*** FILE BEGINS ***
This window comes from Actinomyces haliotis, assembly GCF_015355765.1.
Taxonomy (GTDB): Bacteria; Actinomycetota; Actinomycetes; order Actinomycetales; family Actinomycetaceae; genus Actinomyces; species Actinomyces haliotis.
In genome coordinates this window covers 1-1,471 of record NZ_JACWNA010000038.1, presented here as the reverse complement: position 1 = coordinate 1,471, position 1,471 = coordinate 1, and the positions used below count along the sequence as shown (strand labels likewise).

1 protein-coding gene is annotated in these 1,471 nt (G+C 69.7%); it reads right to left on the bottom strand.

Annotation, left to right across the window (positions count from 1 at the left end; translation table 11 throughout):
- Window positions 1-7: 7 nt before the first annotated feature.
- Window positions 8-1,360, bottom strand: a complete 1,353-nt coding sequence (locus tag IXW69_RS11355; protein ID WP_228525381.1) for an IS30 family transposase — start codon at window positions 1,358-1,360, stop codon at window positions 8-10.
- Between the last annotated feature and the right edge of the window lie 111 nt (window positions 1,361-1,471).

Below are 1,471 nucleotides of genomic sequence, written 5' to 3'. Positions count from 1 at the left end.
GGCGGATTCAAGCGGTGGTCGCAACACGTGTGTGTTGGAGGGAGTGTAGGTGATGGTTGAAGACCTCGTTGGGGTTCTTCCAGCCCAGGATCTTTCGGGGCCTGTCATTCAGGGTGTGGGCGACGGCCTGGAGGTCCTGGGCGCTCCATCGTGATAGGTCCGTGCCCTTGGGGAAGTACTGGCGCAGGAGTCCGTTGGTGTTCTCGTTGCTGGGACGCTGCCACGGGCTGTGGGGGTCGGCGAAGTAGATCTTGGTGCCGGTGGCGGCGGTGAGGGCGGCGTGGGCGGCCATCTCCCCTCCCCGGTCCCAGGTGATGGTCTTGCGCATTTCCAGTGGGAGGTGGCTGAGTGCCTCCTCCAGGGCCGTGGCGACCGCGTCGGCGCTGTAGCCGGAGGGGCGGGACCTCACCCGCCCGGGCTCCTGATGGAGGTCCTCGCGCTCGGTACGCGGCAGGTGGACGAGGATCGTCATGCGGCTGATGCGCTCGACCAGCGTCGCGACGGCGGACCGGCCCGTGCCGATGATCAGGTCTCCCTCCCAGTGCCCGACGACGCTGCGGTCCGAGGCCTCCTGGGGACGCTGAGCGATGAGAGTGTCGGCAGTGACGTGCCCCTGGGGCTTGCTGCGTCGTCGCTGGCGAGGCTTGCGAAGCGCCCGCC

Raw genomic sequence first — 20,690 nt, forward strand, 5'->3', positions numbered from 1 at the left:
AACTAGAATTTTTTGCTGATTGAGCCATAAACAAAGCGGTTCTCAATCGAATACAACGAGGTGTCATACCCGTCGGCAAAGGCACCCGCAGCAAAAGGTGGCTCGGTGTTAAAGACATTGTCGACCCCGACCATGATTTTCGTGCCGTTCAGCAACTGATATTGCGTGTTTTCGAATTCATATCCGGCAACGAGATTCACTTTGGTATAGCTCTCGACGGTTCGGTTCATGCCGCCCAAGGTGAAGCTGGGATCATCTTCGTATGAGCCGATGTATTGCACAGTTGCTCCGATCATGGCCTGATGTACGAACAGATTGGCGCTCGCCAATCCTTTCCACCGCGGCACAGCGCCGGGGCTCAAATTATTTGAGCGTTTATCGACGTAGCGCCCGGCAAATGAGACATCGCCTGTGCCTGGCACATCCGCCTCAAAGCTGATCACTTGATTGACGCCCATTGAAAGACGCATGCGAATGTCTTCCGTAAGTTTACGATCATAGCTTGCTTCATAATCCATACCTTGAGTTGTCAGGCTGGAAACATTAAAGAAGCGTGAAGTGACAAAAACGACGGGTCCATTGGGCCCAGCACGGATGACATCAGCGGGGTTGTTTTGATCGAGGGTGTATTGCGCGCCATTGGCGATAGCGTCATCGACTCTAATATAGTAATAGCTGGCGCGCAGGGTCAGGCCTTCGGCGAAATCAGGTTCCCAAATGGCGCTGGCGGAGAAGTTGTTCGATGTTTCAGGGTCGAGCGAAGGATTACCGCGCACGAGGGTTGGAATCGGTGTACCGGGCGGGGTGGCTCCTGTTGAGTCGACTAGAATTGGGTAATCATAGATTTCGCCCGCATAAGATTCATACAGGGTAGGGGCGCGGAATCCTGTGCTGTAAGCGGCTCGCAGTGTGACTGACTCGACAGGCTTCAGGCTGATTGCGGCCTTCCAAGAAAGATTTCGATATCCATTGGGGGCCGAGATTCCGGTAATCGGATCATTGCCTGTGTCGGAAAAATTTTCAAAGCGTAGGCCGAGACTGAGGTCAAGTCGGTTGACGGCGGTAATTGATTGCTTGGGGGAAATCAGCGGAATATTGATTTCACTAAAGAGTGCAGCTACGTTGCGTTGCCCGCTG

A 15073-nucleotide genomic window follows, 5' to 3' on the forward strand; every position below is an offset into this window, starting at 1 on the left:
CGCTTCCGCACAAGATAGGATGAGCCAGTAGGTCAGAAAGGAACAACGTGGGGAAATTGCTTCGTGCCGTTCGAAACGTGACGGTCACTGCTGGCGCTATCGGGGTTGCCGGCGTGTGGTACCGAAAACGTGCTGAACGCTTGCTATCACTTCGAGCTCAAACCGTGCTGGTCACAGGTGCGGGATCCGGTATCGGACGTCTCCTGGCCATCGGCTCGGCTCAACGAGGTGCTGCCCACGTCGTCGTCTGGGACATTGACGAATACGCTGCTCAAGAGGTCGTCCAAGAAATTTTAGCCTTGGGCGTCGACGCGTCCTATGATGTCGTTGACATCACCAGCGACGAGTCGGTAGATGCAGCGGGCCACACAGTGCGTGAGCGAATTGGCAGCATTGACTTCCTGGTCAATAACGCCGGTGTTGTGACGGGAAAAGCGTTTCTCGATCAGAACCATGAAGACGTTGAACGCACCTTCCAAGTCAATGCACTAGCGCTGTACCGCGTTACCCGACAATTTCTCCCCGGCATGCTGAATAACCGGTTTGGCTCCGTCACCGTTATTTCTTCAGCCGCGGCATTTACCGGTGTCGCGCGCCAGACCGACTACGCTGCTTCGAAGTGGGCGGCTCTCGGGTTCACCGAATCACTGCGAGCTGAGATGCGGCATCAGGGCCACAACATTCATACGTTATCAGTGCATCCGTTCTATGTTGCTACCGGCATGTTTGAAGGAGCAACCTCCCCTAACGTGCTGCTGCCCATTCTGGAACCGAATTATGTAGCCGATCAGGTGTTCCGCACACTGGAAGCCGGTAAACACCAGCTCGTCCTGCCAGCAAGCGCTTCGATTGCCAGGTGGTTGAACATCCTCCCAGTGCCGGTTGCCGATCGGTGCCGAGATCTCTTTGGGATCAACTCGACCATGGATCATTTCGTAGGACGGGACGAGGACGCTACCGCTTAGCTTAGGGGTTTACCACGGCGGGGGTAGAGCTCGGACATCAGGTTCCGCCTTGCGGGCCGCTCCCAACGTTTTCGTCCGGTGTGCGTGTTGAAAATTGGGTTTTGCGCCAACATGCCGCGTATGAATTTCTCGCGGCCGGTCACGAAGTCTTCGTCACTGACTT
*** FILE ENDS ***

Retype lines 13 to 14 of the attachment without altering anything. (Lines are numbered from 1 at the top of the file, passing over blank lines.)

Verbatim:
A 15073-nucleotide genomic window follows, 5' to 3' on the forward strand; every position below is an offset into this window, starting at 1 on the left:
CGCTTCCGCACAAGATAGGATGAGCCAGTAGGTCAGAAAGGAACAACGTGGGGAAATTGCTTCGTGCCGTTCGAAACGTGACGGTCACTGCTGGCGCTATCGGGGTTGCCGGCGTGTGGTACCGAAAACGTGCTGAACGCTTGCTATCACTTCGAGCTCAAACCGTGCTGGTCACAGGTGCGGGATCCGGTATCGGACGTCTCCTGGCCATCGGCTCGGCTCAACGAGGTGCTGCCCACGTCGTCGTCTGGGACATTGACGAATACGCTGCTCAAGAGGTCGTCCAAGAAATTTTAGCCTTGGGCGTCGACGCGTCCTATGATGTCGTTGACATCACCAGCGACGAGTCGGTAGATGCAGCGGGCCACACAGTGCGTGAGCGAATTGGCAGCATTGACTTCCTGGTCAATAACGCCGGTGTTGTGACGGGAAAAGCGTTTCTCGATCAGAACCATGAAGACGTTGAACGCACCTTCCAAGTCAATGCACTAGCGCTGTACCGCGTTACCCGACAATTTCTCCCCGGCATGCTGAATAACCGGTTTGGCTCCGTCACCGTTATTTCTTCAGCCGCGGCATTTACCGGTGTCGCGCGCCAGACCGACTACGCTGCTTCGAAGTGGGCGGCTCTCGGGTTCACCGAATCACTGCGAGCTGAGATGCGGCATCAGGGCCACAACATTCATACGTTATCAGTGCATCCGTTCTATGTTGCTACCGGCATGTTTGAAGGAGCAACCTCCCCTAACGTGCTGCTGCCCATTCTGGAACCGAATTATGTAGCCGATCAGGTGTTCCGCACACTGGAAGCCGGTAAACACCAGCTCGTCCTGCCAGCAAGCGCTTCGATTGCCAGGTGGTTGAACATCCTCCCAGTGCCGGTTGCCGATCGGTGCCGAGATCTCTTTGGGATCAACTCGACCATGGATCATTTCGTAGGACGGGACGAGGACGCTACCGCTTAGCTTAGGGGTTTACCACGGCGGGGGTAGAGCTCGGACATCAGGTTCCGCCTTGCGGGCCGCTCCCAACGTTTTCGTCCGGTGTGCGTGTTGAAAATTGGGTTTTGCGCCAACATGCCGCGTATGAATTTCTCGCGGCCGGTCACGAAGTCTTCGTCACTGACTT